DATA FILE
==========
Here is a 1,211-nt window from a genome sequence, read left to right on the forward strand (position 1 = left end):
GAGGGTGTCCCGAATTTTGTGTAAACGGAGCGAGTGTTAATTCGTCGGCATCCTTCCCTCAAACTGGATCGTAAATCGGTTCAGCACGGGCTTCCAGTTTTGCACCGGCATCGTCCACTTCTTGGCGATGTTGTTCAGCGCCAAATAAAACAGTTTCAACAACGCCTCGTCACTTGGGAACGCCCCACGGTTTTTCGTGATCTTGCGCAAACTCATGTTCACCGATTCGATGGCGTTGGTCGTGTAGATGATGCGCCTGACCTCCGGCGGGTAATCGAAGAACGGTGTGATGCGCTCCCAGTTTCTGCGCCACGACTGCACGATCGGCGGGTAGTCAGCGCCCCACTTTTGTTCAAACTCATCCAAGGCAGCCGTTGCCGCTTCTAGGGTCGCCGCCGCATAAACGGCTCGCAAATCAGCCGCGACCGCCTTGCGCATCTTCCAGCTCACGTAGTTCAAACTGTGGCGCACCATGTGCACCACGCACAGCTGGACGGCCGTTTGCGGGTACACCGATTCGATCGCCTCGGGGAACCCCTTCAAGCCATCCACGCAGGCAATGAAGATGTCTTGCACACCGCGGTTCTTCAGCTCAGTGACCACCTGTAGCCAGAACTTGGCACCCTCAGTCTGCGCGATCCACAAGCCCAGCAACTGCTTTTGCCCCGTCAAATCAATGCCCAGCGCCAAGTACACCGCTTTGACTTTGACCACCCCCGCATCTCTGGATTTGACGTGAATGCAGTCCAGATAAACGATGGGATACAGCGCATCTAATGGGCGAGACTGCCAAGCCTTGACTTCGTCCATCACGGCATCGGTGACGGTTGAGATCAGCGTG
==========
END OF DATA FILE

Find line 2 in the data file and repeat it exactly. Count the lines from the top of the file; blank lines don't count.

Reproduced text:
GAGGGTGTCCCGAATTTTGTGTAAACGGAGCGAGTGTTAATTCGTCGGCATCCTTCCCTCAAACTGGATCGTAAATCGGTTCAGCACGGGCTTCCAGTTTTGCACCGGCATCGTCCACTTCTTGGCGATGTTGTTCAGCGCCAAATAAAACAGTTTCAACAACGCCTCGTCACTTGGGAACGCCCCACGGTTTTTCGTGATCTTGCGCAAACTCATGTTCACCGATTCGATGGCGTTGGTCGTGTAGATGATGCGCCTGACCTCCGGCGGGTAATCGAAGAACGGTGTGATGCGCTCCCAGTTTCTGCGCCACGACTGCACGATCGGCGGGTAGTCAGCGCCCCACTTTTGTTCAAACTCATCCAAGGCAGCCGTTGCCGCTTCTAGGGTCGCCGCCGCATAAACGGCTCGCAAATCAGCCGCGACCGCCTTGCGCATCTTCCAGCTCACGTAGTTCAAACTGTGGCGCACCATGTGCACCACGCACAGCTGGACGGCCGTTTGCGGGTACACCGATTCGATCGCCTCGGGGAACCCCTTCAAGCCATCCACGCAGGCAATGAAGATGTCTTGCACACCGCGGTTCTTCAGCTCAGTGACCACCTGTAGCCAGAACTTGGCACCCTCAGTCTGCGCGATCCACAAGCCCAGCAACTGCTTTTGCCCCGTCAAATCAATGCCCAGCGCCAAGTACACCGCTTTGACTTTGACCACCCCCGCATCTCTGGATTTGACGTGAATGCAGTCCAGATAAACGATGGGATACAGCGCATCTAATGGGCGAGACTGCCAAGCCTTGACTTCGTCCATCACGGCATCGGTGACGGTTGAGATCAGCGTG